In February 2018, UCL Culture announced a consultation for a proposed re-structure. The proposal is controversial for many reasons.
- In detail, the plan has many faults.
- In overall vision, the plan proposals some quite odd directions and seems quite out of step with modern university museums and public engagement.
- In terms of a consultation process, this proposal has been an embarrassing disaster. The unit did not circulate any documents associated with this consultation, and managers sharply criticised this site for posting them, citing “data protection” issues even though one the unit’s top managers agreed the documents posted were public and could be circulated.
- In terms of unit philosophy, this consultation makes a shambles of the unit’s core philosophy of engagement. “…we believe everyone throughout the university and across the communities we serve has an active part to play,” it says (manifesto). “We believe that it starts with ‘the power of open’; open to sharing and developing knowledge, open to discussion and debate and vitally, open in terms of access to that knowledge.” (Simon Cane, Director UCL Culture source)
Seems the UCL restructure is a consultation where outsiders aren’t supposed to know what’s going on. It’s a process where outsiders don’t get a say. After reading the proposal, hundreds of people realised why that might be so: this is a terrible plan and it shouldn’t be implemented. Seems this consultation is a process where power has been held firmly by a small team who think they know best. The very best the managers have said about engagement has been that university executives were “informed and supplied” with a business case. How is this the power of “open” with the community?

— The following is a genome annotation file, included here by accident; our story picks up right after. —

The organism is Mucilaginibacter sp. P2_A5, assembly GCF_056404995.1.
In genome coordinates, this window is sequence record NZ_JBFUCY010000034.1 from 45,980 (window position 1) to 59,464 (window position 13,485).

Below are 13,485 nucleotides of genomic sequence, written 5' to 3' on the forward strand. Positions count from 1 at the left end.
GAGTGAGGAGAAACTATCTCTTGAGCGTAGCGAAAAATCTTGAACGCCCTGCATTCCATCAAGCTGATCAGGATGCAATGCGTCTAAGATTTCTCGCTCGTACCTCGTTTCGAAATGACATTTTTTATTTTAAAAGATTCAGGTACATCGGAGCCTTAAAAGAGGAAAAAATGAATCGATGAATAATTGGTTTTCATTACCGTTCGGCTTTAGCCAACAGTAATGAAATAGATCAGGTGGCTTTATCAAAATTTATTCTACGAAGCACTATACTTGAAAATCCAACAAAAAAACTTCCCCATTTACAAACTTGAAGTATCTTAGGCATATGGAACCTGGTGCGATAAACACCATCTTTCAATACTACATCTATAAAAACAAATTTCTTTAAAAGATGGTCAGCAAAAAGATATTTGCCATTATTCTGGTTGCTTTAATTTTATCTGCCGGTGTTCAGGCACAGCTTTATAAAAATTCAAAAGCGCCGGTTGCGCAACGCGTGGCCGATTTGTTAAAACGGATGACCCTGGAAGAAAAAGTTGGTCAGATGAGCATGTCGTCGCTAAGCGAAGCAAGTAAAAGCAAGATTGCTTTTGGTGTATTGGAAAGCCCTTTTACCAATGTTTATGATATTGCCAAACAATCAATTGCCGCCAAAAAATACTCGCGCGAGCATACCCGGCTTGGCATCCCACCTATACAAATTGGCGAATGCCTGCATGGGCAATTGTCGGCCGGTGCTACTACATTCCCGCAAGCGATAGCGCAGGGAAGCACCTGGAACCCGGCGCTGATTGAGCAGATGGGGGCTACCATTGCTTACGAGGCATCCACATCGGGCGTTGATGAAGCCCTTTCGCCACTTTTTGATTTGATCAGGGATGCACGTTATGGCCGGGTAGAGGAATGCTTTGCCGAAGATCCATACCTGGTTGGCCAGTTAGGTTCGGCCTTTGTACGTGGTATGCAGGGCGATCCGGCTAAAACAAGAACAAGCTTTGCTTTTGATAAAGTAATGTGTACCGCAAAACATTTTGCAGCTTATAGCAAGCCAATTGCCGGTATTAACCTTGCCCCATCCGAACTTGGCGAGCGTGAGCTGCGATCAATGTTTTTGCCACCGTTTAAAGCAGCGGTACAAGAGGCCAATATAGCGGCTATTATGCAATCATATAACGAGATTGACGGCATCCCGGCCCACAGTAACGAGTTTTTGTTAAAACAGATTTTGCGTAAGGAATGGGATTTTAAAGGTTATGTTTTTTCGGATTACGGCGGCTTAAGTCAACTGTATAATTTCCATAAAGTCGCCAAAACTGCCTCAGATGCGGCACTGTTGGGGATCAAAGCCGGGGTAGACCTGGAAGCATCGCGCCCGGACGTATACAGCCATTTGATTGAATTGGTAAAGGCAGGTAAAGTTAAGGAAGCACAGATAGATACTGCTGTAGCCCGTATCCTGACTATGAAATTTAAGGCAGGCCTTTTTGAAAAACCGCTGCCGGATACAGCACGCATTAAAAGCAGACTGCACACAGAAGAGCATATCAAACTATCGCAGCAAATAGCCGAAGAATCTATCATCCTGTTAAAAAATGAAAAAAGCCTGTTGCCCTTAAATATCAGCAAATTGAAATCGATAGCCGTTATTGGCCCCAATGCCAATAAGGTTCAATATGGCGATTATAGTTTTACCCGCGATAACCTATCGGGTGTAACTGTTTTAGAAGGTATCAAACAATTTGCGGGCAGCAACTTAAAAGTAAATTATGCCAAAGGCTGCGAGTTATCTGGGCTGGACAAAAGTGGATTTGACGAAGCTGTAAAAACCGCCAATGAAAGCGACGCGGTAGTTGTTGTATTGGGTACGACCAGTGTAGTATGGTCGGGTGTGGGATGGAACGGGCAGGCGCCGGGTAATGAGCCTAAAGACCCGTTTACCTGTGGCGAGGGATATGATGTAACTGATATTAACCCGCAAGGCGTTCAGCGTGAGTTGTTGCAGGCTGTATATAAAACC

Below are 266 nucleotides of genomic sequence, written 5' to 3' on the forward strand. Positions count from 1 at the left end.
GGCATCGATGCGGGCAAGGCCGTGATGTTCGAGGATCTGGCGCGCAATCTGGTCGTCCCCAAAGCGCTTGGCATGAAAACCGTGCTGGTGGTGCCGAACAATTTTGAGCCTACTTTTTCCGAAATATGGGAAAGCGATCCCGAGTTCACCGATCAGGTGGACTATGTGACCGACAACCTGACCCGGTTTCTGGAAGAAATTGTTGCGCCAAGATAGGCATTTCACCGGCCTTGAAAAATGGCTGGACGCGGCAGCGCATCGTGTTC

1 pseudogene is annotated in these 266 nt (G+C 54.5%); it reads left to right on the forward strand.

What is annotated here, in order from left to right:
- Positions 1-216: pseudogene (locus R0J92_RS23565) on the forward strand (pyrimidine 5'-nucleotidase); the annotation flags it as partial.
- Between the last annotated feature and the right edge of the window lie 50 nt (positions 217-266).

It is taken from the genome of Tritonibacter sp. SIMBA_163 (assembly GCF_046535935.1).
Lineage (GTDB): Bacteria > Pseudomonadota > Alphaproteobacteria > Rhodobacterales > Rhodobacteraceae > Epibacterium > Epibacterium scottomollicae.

Original proposal widely and fully criticised. 13 February 2018 proposal was criticised in an avalanche of letters submitted to the consultation project. How many is an avalanche? The unit has not disclosed. I’ve seen more than 270 letters submitted by stakeholders who have criticised the proposal and recommended rejection. These were copied to me on submission. It’s fair to say, this community think the proposal should be rejected.
End of consultation period. 13 March 2018. This rather odd consultation process ran for only 30 days. The unit’s managers chose to postpone decisions until the end of April.
Decision making. end of April 2018. With a month of pause passing, decisions are starting to emerge. What’s most disconcerting is that there appears to be a plan about to be implemented, not acceptance by management that they got this wrong and they need to consult stakeholders widely. Was the postponement merely part of a delaying tactic? Is there a strategy to announce what amounts to cosmetic changes so as to blow smoke over the fundamental and structural concerns raised about this proposal?
We wait and see.